Sammy Nickalls
Updated February 11, 2015

I just paid off a MASSIVE student loan bill the other day, and I’m still recovering—as for my bank account, well, that will need a little more time to heal.

Sadly, I’m not alone–student loans are the bane of everyone’s existence right now, or so it seems. According to a recent report by the Washington Post, U.S. college tuitions have skyrocketed by around 500 percent in the past 30 years. Ouch.

If only we lived in Denmark, and not just because it’s really, really pretty (I regularly drool over this “Visit Denmark” video).

Nope, Denmark actually pays its students to go to college. You read that right: each student gets paid approximately $900 bucks PER MONTH to go to college.

This is for real, folks. The country’s grants and loans program, called SU (Statens Uddannelsesstøtte), is legit. The site reads, “Every Dane over the age of 18 is entitled to public support for his or her further education—regardless of social standing.”

Each student gets this free funding for up to six years, and even if students drop out, they don’t have to pay it back. If you get high marks in school, you may be eligible to receive further payments.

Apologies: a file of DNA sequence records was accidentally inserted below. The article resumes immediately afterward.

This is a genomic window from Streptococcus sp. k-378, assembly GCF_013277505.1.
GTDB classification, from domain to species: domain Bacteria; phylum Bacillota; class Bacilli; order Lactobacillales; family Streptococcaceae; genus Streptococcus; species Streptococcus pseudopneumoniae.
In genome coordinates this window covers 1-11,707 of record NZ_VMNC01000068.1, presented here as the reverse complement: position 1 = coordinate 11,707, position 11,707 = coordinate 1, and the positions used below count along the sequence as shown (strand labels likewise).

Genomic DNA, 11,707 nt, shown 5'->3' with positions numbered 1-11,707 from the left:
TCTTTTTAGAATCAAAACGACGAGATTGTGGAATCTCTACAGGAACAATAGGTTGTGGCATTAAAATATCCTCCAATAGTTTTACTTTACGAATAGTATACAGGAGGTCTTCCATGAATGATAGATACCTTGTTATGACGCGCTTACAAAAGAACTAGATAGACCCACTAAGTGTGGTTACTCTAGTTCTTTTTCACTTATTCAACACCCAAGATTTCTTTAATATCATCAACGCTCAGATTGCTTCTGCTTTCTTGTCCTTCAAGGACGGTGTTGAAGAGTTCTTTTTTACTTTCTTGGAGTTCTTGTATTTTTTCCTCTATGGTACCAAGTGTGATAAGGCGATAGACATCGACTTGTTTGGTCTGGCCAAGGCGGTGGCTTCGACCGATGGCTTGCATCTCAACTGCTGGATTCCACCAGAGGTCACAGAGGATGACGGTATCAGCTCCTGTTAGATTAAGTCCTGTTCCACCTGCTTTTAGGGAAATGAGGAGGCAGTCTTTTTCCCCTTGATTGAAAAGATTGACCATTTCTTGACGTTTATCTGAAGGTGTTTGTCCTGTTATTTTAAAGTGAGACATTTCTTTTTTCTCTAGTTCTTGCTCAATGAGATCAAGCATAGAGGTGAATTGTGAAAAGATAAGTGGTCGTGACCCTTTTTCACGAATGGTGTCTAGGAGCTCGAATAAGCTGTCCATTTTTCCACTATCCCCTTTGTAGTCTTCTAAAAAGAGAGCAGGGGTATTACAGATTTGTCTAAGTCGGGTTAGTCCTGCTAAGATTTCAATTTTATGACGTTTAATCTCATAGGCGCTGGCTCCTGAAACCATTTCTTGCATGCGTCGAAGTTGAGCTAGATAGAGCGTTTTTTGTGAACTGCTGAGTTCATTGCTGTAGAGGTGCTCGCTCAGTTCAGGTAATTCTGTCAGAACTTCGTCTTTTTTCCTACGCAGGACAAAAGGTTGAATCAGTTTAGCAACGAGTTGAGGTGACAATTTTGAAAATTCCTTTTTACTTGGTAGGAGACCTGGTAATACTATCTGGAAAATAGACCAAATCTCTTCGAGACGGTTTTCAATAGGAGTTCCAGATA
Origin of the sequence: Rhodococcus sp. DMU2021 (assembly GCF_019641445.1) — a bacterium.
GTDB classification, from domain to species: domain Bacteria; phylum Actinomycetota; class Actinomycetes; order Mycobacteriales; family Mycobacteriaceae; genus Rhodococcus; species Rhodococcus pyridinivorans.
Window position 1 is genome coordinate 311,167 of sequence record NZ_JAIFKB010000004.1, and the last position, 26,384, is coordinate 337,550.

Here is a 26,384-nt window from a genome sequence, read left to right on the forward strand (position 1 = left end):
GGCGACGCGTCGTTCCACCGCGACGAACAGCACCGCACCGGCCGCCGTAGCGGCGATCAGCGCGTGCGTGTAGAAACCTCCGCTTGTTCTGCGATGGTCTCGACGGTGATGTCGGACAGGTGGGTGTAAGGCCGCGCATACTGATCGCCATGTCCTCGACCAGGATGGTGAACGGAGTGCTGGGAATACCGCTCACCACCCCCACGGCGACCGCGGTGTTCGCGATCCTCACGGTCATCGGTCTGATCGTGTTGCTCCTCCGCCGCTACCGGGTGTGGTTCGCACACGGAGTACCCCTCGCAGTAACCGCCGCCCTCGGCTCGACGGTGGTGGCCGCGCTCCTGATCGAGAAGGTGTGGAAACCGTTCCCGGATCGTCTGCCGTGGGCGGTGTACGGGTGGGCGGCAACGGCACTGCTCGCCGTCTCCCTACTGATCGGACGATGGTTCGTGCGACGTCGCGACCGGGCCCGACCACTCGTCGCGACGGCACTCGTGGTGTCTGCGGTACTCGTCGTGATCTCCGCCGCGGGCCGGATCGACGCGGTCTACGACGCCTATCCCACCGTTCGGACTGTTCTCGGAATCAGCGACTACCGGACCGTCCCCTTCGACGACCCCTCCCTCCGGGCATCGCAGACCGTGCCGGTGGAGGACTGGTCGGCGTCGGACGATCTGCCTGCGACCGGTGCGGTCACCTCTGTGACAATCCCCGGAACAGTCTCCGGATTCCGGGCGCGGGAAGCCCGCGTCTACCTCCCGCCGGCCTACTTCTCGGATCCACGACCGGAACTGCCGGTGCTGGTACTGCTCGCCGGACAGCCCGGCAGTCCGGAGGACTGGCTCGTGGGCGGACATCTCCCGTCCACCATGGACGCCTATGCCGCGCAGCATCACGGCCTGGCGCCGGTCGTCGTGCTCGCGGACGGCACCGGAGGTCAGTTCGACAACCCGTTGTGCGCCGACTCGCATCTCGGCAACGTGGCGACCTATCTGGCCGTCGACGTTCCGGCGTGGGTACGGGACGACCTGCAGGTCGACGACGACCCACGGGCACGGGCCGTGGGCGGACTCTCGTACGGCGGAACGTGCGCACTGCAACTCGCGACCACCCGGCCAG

Here’s the genius thing: Denmark views the program as an investment in the country’s future workforce. Press spokesperson for the Danish Ministry of Education, Mads Hammer Larsen, told the Washington Post: “The aim of the support scheme is to ensure that it is not the social and economic standing of potential students but abilities and interests that decides about educational success.”

Ultimately, students can focus on their education without tripling up on side jobs, and they can pursue the fields of interest they’re naturally inclined to thrive in, rather than opting solely for majors that promise the most financial returns in the working world.

While opponents of the policy claim the measure has created a shortage of applicants in scientific and technical fields, post-grads are witnessing the benefits of the incentive firsthand. Denmark’s youth unemployment rate is at 11 percent—that’s lower than our own rate, here in the States.

OK, packing my bags to move to Denmark. See ya there.

(Featured image via)